[Ardour-Users] New analysis window when doing an export

Jörn Nettingsmeier nettings at stackingdwarves.net
Mon Feb 22 04:10:29 PST 2016

On 02/22/2016 12:07 PM, Ralf Mardorf wrote:
> I dislike the loudness war, but there are a few things to consider.
> Some music, e.g. classical music, was composed for concert halls and not
> for listening in an old tenement building close to a main street.
> It's not unusual that if you play the loudest parts of a classical
> music recordings at an appropriate moderate volume, because you care
> about your neighbours, the silent parts of the recordings become
> inaudible, since the noise from the streets is louder, not to mention
> that averaged hifi speakers might not work properly, if the music
> becomes very silent.

but that's the beauty of loudness metering: your average volume will be 
controlled. it's still up to the balance engineer to gently amplify very 
soft passages to make them listenable.
and even the most radical "classical" compression is a long way away 
from the bit-crushing of late 2000s pop and rock music, so the last 
thing you have to fear about is your listening experience with classical 

> Another issue is the target group. If the target group expects a mix
> they are used to, either because they have a bad taste and prefer
> loudness war mixes, or because they listen while driving a car, or they
> simply live in an old tenement building etc., then they consider an by
> itself good mix, as an unprofessional mix compared to a crappy loudness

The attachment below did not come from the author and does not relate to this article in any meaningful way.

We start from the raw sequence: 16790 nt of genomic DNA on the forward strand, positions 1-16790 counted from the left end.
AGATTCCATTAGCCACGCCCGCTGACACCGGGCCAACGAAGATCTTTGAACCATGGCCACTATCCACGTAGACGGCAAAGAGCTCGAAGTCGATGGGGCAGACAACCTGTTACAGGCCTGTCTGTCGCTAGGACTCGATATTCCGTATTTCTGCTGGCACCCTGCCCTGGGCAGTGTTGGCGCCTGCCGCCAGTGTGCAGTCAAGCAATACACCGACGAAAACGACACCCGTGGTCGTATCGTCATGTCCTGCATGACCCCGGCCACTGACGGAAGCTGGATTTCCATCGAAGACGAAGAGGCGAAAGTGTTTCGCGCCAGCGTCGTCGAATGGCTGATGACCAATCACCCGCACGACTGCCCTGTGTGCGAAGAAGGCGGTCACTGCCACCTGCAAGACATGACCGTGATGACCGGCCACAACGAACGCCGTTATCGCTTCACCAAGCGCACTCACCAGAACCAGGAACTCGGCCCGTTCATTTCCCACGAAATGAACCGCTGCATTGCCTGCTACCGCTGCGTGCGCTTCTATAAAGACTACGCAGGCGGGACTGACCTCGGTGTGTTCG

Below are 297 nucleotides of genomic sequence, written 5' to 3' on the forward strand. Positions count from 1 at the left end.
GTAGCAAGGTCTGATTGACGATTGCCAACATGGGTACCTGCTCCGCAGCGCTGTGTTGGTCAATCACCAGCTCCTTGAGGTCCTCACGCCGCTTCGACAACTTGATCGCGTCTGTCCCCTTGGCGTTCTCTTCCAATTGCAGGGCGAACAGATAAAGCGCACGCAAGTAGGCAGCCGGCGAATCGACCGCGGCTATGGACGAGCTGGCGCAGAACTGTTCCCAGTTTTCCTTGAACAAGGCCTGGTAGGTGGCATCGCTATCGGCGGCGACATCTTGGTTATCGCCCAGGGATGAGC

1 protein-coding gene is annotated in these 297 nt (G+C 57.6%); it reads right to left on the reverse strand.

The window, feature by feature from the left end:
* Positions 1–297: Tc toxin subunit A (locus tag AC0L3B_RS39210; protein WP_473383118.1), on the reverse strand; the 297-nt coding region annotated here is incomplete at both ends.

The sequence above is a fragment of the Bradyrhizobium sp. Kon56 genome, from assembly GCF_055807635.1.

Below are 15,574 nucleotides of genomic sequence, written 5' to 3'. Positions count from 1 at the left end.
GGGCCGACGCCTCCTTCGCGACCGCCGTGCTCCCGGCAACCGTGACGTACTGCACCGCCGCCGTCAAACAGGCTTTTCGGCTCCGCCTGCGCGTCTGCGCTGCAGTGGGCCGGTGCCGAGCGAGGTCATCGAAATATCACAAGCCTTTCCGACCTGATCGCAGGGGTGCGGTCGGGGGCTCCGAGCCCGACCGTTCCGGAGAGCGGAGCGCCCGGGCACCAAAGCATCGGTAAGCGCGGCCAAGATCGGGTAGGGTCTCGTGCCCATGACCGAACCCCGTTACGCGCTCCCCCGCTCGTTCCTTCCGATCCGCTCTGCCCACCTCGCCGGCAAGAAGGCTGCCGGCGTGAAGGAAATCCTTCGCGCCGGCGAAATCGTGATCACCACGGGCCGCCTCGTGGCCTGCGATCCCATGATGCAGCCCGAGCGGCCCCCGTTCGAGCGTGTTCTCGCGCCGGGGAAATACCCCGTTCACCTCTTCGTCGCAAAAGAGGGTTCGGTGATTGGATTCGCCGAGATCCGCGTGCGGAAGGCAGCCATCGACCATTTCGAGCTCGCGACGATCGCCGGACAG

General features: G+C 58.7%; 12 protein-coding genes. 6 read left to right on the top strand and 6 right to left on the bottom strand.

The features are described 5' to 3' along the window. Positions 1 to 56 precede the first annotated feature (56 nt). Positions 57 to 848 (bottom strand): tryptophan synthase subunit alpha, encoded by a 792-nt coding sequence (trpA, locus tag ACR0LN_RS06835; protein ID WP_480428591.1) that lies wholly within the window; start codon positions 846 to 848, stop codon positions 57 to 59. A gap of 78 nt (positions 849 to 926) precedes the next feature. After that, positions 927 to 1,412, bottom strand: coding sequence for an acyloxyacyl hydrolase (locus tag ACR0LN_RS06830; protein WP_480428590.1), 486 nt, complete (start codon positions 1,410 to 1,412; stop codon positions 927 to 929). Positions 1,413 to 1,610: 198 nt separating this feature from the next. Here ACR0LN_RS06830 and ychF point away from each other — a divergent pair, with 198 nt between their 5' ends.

> war mixes.

don't worry about people who prefer loudness war mixes. they will get 
exactly the sound they deserve. the only difference is that it will be 
just as loud as any reasonable mix over the radio. so that you and i 
don't have to go on the loudness warpath to make our mixes survive. we 
can enjoy 18 dB of headroom and use them. metallica's 18 dB of headroom 
will be all zeroes :-D

> It's more wise to orientate towards reality, than to orientate towards
> what is desirable for the taste of audio engineers. The most simple
> point of orientation are other recordings the target group likes to
> listen too.

a recommendation by the european broadcast union could be considered 
reality by some people.
tv programs being returned by german national broadcasters for failure 
to comply with EBU-R 128 could be considered reality.

the "most simple point of orientation" is, excuse me, bollocks. the most 
simple point of orientation for audio software is to buy (or pirate, 
since you mention "reality") protools. the most simple point of 
orientation for surround sound is mono (90% of all movies are porn, and 
90% of all grunts and moans are in the center channel). so why use 
linux, why bother with ardour? why mix movies in 5.1? why even think 
about binaural or ambisonics?

i'm not working my ass off in this business to perpetuate the same old 
shit, but in order to make stuff better. the ardour devs are not in it 
because they think what everyone else offers is just fine and dandy. the 
"eat shit, billions of flies can't be wrong" argument is just that, a joke.

now EBU-R 128 doesn't apply to you making your cd. you can master it any 
way you want. but the loudness war never happened on cds, it happened on 
the radio. there, it is now effectively over, at least in europe.
but to argue against understanding what loudness normalisation is 
because people allegedly want to listen to crap because all they have 
been hearing for the last 10 years was crap is, well, crap.

Jörn Nettingsmeier
Lortzingstr. 11, 45128 Essen, Tel. +49 177 7937487

Meister für Veranstaltungstechnik (Bühne/Studio)
Tonmeister VDT


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